Films past

The Baltic Freedom Way New York Baltic Film Festival


FRI—November 8—5 PM
$14 ($10 ASF Members)
Festival Pass $110 ($80 ASF Members)

In honor of the 30th anniversary of the Baltic Way, The Baltic Freedom Way makes its NYC Premiere following a screening of the short film Baltic Way, followed by a panel discussion in the second evening of The New York Baltic Film Festival. On August 23, 1989 over 2 million people stood together in human chain linking the three capitals of Tallinn, Riga and Vilnius to peacefully call for their independence from the Soviet Union.

Baltic Way /Baltijos kelias
10 minutes. In Lithuanian with English subtitles.

Born during a wave of spiritual and political euphoria at the time of the Baltic Way, this film shows how Lithuanians joined Estonians and Latvians in forming a human chain in a peaceful protest for independence. The documentary poetically captures great excitement, but also reverence and sadness, in a moving portrait. A result of cooperation between two important Lithuanian filmmakers, Arūnas Matelis and Audrius Stonys, the combination of Matelis’ observations and Stonys’ meditative rhythm stresses the social significance of the event. (Lithuania, 1989)


The Baltic Freedom Way /Baltijas brīvības ceļš

52 min. In Estonian, Latvian, Lithuanian with English subtitles.

The most prominent example of Baltic solidarity and cooperation in the history of Estonia, Latvia, and Lithuania, The Baltic Way was an event in which almost 2 million people joined hands to form a live chain from Tallinn through Riga to Vilnius. Taking place on the 50th anniversary of the Molotov-Ribbentrop Pact on August 23, 1989, the event also marked a step closer to the restoration of independence for all three countries, as the Soviet Union neared the brink of collapse.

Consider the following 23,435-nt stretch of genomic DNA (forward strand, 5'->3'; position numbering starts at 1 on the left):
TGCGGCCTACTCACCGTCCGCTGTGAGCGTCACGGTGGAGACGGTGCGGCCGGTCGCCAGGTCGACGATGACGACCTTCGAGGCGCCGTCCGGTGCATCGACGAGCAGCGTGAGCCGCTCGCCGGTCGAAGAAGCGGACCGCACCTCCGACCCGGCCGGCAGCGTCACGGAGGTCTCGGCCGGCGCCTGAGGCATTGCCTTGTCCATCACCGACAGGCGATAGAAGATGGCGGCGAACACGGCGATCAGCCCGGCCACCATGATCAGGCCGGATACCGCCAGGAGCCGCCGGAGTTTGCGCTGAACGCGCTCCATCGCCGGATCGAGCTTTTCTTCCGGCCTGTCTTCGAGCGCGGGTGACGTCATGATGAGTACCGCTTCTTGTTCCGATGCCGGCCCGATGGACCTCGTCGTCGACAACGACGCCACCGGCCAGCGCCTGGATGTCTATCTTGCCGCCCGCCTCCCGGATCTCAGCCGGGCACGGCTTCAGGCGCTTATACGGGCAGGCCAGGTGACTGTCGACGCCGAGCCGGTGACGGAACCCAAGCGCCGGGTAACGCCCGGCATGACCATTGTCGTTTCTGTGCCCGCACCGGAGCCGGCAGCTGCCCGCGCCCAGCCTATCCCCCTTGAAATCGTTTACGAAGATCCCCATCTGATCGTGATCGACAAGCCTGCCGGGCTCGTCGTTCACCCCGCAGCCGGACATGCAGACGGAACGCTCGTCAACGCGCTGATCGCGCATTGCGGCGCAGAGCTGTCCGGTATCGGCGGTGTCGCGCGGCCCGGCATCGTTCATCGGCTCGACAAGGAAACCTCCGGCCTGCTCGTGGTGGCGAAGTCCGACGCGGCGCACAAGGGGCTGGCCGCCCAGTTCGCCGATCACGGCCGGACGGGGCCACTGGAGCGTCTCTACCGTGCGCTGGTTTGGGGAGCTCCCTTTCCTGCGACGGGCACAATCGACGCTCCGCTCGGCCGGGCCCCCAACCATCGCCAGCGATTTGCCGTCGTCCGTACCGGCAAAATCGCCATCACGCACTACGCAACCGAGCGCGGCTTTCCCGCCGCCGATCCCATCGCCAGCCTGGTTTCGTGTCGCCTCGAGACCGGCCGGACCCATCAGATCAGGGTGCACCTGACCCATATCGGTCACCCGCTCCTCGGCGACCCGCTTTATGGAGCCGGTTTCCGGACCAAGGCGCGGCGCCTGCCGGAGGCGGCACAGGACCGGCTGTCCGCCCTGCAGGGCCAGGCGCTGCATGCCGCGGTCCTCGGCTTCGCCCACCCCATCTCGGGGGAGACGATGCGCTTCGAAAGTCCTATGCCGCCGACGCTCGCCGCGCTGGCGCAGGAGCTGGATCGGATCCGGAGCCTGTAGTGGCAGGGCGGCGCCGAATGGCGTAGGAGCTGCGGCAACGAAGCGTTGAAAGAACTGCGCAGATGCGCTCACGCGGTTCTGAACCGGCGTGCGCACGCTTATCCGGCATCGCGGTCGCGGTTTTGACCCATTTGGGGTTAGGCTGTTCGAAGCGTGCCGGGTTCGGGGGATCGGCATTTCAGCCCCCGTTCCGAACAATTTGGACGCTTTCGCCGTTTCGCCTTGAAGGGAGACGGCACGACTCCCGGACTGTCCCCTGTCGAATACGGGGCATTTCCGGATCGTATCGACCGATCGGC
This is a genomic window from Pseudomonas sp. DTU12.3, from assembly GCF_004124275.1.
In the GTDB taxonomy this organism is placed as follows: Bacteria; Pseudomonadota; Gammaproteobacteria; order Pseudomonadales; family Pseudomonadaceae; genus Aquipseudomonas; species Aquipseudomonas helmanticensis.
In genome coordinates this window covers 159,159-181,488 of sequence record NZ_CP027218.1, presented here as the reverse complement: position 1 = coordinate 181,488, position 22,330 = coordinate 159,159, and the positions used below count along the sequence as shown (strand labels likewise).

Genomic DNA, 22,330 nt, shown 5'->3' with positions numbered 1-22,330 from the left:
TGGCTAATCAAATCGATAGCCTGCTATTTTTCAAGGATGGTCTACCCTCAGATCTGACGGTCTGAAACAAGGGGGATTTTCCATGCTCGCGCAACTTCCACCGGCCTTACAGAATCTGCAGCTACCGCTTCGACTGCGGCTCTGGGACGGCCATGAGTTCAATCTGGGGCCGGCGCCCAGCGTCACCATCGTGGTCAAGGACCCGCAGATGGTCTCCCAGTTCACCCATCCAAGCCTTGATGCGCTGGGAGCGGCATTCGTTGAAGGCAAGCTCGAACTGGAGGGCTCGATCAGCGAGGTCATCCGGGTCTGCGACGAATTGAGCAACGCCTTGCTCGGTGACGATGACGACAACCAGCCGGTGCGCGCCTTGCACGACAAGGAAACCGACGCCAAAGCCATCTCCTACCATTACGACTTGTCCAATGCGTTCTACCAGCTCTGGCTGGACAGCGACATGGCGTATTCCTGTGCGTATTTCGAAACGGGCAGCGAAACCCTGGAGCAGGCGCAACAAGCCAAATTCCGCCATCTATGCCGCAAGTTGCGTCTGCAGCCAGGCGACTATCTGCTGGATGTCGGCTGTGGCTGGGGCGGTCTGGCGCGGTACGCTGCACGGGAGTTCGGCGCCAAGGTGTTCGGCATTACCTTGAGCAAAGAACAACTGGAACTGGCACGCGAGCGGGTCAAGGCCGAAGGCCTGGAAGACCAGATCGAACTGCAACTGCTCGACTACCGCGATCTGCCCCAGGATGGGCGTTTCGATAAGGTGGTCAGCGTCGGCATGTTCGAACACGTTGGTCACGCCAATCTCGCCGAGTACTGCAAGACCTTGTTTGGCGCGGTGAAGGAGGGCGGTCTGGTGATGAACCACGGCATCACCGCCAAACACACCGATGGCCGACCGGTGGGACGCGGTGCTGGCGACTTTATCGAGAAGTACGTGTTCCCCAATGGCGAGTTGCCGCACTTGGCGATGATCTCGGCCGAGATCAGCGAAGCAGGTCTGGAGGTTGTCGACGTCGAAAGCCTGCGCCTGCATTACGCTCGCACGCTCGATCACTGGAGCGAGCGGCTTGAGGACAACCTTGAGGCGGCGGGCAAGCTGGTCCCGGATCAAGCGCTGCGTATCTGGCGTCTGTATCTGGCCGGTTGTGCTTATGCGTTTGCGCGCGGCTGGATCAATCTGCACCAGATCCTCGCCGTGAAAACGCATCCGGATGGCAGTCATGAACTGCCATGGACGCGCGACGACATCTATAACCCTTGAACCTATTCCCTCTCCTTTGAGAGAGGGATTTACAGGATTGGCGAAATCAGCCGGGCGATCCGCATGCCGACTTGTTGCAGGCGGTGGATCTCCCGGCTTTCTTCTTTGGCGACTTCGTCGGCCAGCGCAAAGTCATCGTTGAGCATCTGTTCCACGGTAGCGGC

The Baltic Freedom Way chronicles the history of Baltic cooperation, which dates back to the proclamations of independence from each of the three states in 1918, up to the chain of events behind the peaceful protest 30 years ago. It also explores the history of that cooperation up to contemporary times — the great social, economic, and political changes of the 1990’s, and the re-integration into European political, social, and cultural spaces. Weaving in memories of the past as well as contemporary victories, The Baltic Freedom Way shows both the cooperation and the competition between these three countries. It is a portrait of three sisters, in the free world and on the free market, who have remained side-by-side in both good times and in hardships. Directed by Askolds Saulītis (Latvia, 2014)



About the Directors

Arūnas Matelis is a Lithuanian film director and producer. His documentaries have received awards in festivals such as IDFA, Leipzig, ZagrebDox, Oberhausen, Documenta Madrid, and many more. Arūnas is one of the few European film directors to receive a Directors’ Guild of America (DGA) award for Outstanding Directorial achievement, for Before Flying Back to the Earth. His latest documentary film, Wonderful Losers: A Different World, received 14 international awards, including the main prizes at Warsaw FF, Minsk Listapad FF, and Trieste FF.